QR code, which we have written about in the past, is a similar mechanic compressing data into an image. Instead of writing about a topic, one posts the information online, then instead of an impossible-to-remember URL, creates an image which a cellphone can scan to access the data. Tons of communication compressed in a single image.

The above progression brings me to an illustration which made me think this morning. http://twitter.com/kaywa/status/1871472774 is a Twitter post of a user that combines all of the above. The short post lists a tiny url, which links to a QR code, which finally forwards the user to the final content destination. It seems we’re so much in love with shorter information that we’re willing to jump through hoops, use a handful of different methods, and even subject ourselves to a bronze-age hunt for the elusive information, all the while convinced that someone is doing us a convenient service.

AIDC and logistics operations in the modern enterprise seem to be struggling with a similar issue, applying layer over layer of solutions, advanced programming, poorly integrated and/or error-prone systems, all in order to scan a bar code or RFID chip instead of typing information. The simple goal of traceability and control is often compromised because of how it’s applied in practice, and we’ve come to appreciate this deviation from reason as if it was the optimal way to handle labeling.

I don’t have a one-stop-shop solution, or rather I would not assume that I have a solution that is applicable to every infrastructure, but it’s a worthy matter for contemplation. How much of a favor are we doing ourselves by using layered and complex AIDC systems instead of seeking out straight-forward and manageable solutions that provide us what we really need, a reliable shortcut to handling item data.

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So where’s our stimulus package?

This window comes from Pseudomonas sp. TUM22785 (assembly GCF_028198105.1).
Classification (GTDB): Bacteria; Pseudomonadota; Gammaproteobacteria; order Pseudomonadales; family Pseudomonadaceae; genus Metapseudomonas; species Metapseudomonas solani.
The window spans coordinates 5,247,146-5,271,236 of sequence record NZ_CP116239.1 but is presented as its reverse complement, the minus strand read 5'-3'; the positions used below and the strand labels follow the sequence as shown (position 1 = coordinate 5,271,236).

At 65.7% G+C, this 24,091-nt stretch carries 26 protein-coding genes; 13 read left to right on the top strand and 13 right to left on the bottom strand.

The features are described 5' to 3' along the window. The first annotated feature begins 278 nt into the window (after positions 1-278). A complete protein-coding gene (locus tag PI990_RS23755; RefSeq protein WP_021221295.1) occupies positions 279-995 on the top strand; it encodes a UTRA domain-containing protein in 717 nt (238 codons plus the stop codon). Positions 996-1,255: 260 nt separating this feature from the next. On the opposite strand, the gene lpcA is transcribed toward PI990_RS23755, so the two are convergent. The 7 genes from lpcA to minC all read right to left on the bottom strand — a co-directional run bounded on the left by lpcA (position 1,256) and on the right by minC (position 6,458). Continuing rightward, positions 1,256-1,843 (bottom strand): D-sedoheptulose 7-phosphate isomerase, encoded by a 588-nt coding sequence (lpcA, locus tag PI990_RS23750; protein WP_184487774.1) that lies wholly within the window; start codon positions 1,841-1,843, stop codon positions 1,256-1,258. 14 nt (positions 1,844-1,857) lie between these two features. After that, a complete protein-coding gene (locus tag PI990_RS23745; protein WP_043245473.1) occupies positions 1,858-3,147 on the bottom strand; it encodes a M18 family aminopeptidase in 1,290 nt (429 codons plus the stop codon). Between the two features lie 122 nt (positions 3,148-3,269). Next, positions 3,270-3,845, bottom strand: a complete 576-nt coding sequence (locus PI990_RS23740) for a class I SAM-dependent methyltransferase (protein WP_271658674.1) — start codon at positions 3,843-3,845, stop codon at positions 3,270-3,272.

Free money? Yes please?

There are few topics as hotly disputed as the recessions stimulus spending, and the camps will likely never agree on whether spending to invest in growth is better than cutting spending to weather the downturn. One thing is for sure, if you haven’t gotten any money by now, you won’t be getting any “free” stimulus money from the ole budget czars.

This leaves the average company with a grim outlook for the coming years, and more questions than they can find solid answers for. To get a quick grip on the future, it helps to divide companies into the basic stimulus/performance categories, and take it from there. The fortunate companies that have received or will receive government-sponsored stimulus can be divided into the few that will successfully weather the storm, and the many that will fail to provide long-term benefits from the financial bandaid, and will either demand more or collapse in disgrace. The other two groups are companies who will crash or take dramatic beatings during the recession, and the few companies that will seem to ignore the downward trends and will continue to grow.

Having established that we don’t fit in either of the first two categories, we’re left with the final two as our choices, and quite obviously, looking for ways to define ourselves in the final group.

The Alternatives